Welcome to another edition of Open Book Blog Hop. This week’s question is: “We’ve talked blurbs before. Do you have any tips for writing blurbs?”
Some people think of a blurb as a one-paragraph explanation of the book. But in bloggers’ book reviews, I often see the word “blurb” followed by the entire synopsis from Amazon. This is the type of blurb I’ll focus on today.
The trick is to include enough information about the plot to entice the reader but not divulge too much information that the reader, possibly suspecting the outcome, might not bother reading the book. You’ve seen my “blurb” for Why Grandma Doesn’t know Me at the bottom of all my posts. I’ll include my “blurb” for The Red Dress below as another example.
When Eve went to her high school senior prom, she wore a red dress that her mother had made for her. That night, after dancing with the boy of her dreams, she caught him in the act with her best friend. Months later, Eve, a freshman in college, is bullied into giving the dress to her roommate. After her mother finds out, their relationship is never the same again.
Twenty-five years later, Eve, a bestselling author, is happily married with three children. Although her mother suffers from dementia, she still remembers, and Eve still harbors the guilt for giving the dress away. When she receives a Facebook friend request from her old college roommate and an invitation to her twenty-five-year high school class reunion, then meets her former best friend by chance, she must confront the past in order to face the future.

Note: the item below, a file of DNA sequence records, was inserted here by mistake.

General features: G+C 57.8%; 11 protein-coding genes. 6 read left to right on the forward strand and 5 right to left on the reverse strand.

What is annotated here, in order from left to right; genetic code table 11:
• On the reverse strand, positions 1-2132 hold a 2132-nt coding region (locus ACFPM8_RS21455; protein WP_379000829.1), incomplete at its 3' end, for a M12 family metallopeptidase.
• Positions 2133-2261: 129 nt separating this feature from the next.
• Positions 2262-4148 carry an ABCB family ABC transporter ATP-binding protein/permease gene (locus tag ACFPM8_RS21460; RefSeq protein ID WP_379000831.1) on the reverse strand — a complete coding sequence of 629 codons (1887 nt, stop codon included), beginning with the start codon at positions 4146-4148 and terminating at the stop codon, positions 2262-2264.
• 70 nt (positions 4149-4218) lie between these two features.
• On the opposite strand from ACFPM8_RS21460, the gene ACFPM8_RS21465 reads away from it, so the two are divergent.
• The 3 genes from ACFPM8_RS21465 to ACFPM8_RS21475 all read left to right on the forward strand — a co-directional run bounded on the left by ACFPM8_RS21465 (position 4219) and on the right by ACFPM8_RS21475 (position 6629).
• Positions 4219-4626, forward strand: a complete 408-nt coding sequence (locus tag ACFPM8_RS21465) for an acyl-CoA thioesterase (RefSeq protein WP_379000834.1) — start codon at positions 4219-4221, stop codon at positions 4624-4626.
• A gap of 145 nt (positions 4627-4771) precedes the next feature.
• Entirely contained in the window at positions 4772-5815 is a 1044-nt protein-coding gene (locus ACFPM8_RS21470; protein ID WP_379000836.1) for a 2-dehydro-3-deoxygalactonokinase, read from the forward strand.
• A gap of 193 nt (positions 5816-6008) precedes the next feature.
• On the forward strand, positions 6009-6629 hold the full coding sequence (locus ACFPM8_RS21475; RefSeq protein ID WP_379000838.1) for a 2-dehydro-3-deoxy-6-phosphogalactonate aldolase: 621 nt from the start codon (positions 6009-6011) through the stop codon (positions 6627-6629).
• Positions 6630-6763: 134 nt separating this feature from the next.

How about you authors out there? Do you have any tips on writing a successful blurb? You can click here to participate in this week’s hop and read other responses.
Photo Courtesy of Tess Anderson Photography
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New! Why Grandma Doesn’t Know Me
Copyright 2021 by Abbie Johnson Taylor.
Independently published with the help of DLD Books.
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Sixteen-year-old Natalie’s grandmother, suffering from dementia and confined to a wheelchair, lives in a nursing home and rarely recognizes Natalie. But one Halloween night, she tells her a shocking secret that only she and Natalie’s mother know. Natalie is the product of a one-night stand between her mother, who is a college English teacher, and another professor.
After some research, Natalie learns that people with dementia often have vivid memories of past events. Still not wanting to believe what her grandmother has told her, she finds her biological father online. The resemblance between them is undeniable. Not knowing what else to do, she shows his photo and website to her parents.
Natalie realizes she has some growing up to do. Scared and confused, she reaches out to her biological father, and they start corresponding.
Her younger sister, Sarah, senses their parents’ marital difficulties. At Thanksgiving, when she has an opportunity to see Santa Claus, she asks him to bring them together again. Can the jolly old elf grant her request?